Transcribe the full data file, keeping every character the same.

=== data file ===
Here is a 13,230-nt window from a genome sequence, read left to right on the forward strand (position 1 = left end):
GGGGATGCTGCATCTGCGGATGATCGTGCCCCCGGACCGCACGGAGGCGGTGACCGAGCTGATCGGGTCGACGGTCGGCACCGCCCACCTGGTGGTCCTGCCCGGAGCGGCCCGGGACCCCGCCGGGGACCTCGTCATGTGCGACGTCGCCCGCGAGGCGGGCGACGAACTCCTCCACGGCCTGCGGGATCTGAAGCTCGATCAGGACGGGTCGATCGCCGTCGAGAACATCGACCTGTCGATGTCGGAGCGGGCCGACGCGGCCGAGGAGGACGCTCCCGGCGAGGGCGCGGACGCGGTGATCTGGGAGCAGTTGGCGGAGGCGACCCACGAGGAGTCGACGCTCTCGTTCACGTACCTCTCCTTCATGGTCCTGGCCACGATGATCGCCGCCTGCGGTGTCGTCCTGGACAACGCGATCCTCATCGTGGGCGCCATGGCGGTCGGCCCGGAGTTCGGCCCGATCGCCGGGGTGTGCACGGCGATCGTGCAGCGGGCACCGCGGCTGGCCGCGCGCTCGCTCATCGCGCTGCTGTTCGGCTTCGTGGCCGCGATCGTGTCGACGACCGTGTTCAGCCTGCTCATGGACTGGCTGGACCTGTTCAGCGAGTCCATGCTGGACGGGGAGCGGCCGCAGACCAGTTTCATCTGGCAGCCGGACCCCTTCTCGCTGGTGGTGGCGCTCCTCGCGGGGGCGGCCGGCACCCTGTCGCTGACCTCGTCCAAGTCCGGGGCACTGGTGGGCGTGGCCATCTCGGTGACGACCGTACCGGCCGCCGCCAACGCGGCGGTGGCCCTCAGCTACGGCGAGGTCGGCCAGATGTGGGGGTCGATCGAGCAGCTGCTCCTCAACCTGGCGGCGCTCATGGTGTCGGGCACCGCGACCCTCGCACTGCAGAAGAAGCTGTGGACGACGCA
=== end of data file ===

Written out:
Here is a 13,230-nt window from a genome sequence, read left to right on the forward strand (position 1 = left end):
GGGGATGCTGCATCTGCGGATGATCGTGCCCCCGGACCGCACGGAGGCGGTGACCGAGCTGATCGGGTCGACGGTCGGCACCGCCCACCTGGTGGTCCTGCCCGGAGCGGCCCGGGACCCCGCCGGGGACCTCGTCATGTGCGACGTCGCCCGCGAGGCGGGCGACGAACTCCTCCACGGCCTGCGGGATCTGAAGCTCGATCAGGACGGGTCGATCGCCGTCGAGAACATCGACCTGTCGATGTCGGAGCGGGCCGACGCGGCCGAGGAGGACGCTCCCGGCGAGGGCGCGGACGCGGTGATCTGGGAGCAGTTGGCGGAGGCGACCCACGAGGAGTCGACGCTCTCGTTCACGTACCTCTCCTTCATGGTCCTGGCCACGATGATCGCCGCCTGCGGTGTCGTCCTGGACAACGCGATCCTCATCGTGGGCGCCATGGCGGTCGGCCCGGAGTTCGGCCCGATCGCCGGGGTGTGCACGGCGATCGTGCAGCGGGCACCGCGGCTGGCCGCGCGCTCGCTCATCGCGCTGCTGTTCGGCTTCGTGGCCGCGATCGTGTCGACGACCGTGTTCAGCCTGCTCATGGACTGGCTGGACCTGTTCAGCGAGTCCATGCTGGACGGGGAGCGGCCGCAGACCAGTTTCATCTGGCAGCCGGACCCCTTCTCGCTGGTGGTGGCGCTCCTCGCGGGGGCGGCCGGCACCCTGTCGCTGACCTCGTCCAAGTCCGGGGCACTGGTGGGCGTGGCCATCTCGGTGACGACCGTACCGGCCGCCGCCAACGCGGCGGTGGCCCTCAGCTACGGCGAGGTCGGCCAGATGTGGGGGTCGATCGAGCAGCTGCTCCTCAACCTGGCGGCGCTCATGGTGTCGGGCACCGCGACCCTCGCACTGCAGAAGAAGCTGTGGACGACGCA